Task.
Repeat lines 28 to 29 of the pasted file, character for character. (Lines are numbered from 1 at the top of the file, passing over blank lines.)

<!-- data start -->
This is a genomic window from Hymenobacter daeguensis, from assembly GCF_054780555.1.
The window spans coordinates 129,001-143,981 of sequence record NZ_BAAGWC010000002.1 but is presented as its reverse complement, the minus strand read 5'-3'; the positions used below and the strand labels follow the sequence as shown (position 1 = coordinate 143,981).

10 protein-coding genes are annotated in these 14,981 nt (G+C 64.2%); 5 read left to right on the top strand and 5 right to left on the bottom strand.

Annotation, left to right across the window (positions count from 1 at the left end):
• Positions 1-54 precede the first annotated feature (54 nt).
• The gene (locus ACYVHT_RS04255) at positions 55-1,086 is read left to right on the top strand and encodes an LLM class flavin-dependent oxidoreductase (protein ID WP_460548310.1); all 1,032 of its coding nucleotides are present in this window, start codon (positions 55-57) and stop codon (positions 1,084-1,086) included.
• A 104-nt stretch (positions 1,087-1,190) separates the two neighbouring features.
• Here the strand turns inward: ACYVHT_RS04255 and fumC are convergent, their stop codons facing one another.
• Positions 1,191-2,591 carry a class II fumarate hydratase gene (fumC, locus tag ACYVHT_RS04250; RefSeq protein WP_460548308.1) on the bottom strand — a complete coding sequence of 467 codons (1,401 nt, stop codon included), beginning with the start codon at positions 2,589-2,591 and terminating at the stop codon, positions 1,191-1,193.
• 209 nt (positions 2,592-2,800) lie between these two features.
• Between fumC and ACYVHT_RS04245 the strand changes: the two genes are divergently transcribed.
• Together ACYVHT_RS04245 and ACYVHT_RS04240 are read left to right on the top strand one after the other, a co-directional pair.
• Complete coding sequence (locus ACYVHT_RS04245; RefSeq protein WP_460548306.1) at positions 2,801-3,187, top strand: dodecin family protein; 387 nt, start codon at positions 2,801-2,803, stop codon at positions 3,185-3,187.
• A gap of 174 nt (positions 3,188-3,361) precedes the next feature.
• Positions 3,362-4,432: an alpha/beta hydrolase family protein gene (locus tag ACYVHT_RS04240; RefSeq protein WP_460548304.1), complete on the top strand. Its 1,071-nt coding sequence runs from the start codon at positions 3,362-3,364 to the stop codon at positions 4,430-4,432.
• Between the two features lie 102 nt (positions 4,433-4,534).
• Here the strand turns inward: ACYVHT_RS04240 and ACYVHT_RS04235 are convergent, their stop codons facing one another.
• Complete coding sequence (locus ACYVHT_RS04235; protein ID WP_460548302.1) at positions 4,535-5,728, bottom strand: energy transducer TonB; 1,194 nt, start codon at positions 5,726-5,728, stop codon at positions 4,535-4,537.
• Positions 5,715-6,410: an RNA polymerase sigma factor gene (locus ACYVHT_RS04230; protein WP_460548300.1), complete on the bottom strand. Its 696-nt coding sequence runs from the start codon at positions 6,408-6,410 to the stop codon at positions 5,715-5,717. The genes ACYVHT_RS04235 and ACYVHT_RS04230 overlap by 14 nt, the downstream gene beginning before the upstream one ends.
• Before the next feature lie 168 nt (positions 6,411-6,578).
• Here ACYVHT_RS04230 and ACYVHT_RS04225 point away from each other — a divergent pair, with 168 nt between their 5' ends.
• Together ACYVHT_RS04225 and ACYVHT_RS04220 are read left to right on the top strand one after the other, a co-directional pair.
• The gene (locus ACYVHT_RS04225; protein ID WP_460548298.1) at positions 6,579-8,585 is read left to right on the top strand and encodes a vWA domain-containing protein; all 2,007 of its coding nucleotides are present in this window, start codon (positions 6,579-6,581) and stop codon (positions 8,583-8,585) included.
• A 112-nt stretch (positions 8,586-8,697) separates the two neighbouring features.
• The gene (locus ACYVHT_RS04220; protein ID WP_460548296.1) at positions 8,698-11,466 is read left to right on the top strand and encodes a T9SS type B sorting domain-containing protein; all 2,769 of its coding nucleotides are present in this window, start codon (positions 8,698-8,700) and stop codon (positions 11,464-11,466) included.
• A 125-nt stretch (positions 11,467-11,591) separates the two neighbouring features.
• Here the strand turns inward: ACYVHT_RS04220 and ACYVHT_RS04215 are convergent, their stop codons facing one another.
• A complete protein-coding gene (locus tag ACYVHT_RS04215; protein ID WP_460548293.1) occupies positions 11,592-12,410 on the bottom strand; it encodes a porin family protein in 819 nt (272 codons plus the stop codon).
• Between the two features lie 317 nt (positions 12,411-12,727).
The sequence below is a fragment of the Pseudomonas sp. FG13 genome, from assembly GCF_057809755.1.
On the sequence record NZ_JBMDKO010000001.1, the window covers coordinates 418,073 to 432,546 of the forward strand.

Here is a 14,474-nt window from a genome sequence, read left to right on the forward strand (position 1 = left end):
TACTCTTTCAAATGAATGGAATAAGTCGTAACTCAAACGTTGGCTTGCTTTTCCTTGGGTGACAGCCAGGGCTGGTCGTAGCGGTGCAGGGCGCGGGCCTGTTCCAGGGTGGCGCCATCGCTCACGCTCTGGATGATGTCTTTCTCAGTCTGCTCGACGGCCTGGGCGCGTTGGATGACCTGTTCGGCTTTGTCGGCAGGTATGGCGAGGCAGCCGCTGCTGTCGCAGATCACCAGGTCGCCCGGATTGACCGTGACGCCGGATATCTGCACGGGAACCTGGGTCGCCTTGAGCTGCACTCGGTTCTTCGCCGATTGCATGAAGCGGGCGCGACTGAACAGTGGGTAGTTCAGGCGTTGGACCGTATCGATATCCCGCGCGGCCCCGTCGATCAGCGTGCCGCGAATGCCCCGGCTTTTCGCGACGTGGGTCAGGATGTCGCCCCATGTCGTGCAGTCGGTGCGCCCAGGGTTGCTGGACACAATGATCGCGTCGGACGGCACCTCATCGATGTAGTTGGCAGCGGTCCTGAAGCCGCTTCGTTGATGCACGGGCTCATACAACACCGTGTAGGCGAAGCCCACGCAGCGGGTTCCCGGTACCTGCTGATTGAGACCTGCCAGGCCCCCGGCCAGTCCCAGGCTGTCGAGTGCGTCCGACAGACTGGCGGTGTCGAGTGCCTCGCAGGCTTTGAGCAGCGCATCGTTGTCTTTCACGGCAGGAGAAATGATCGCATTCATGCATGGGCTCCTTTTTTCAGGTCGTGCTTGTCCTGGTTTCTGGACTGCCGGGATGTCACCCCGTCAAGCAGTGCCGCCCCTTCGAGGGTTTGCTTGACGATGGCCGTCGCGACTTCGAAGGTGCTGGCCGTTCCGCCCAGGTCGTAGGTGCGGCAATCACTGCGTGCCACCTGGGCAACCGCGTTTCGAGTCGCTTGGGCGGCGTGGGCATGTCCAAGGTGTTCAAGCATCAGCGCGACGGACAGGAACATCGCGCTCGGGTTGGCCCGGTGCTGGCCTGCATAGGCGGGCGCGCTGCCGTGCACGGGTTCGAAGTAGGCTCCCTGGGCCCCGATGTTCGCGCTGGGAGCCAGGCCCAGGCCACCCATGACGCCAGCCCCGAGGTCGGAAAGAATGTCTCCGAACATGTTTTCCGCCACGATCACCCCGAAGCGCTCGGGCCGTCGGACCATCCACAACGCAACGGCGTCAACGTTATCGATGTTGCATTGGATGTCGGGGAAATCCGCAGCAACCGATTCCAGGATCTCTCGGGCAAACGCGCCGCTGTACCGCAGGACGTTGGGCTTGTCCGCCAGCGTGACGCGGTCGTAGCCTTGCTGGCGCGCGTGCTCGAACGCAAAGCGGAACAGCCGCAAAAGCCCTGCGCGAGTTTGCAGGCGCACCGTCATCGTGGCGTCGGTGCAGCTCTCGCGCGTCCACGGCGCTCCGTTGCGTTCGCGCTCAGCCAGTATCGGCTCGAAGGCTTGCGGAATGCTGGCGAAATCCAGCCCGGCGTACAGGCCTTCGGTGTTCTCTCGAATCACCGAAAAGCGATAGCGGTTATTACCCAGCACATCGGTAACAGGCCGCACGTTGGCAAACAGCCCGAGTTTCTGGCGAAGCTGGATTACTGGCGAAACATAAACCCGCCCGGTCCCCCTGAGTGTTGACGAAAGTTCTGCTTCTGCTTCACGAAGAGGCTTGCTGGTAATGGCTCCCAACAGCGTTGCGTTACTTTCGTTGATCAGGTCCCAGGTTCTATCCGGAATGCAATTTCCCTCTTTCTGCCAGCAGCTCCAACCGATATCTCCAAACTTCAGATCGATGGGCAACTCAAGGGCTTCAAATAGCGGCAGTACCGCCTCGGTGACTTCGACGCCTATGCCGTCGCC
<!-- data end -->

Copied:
• A complete protein-coding gene (locus tag ACYVHT_RS04215; protein ID WP_460548293.1) occupies positions 11,592-12,410 on the bottom strand; it encodes a porin family protein in 819 nt (272 codons plus the stop codon).
• Between the two features lie 317 nt (positions 12,411-12,727).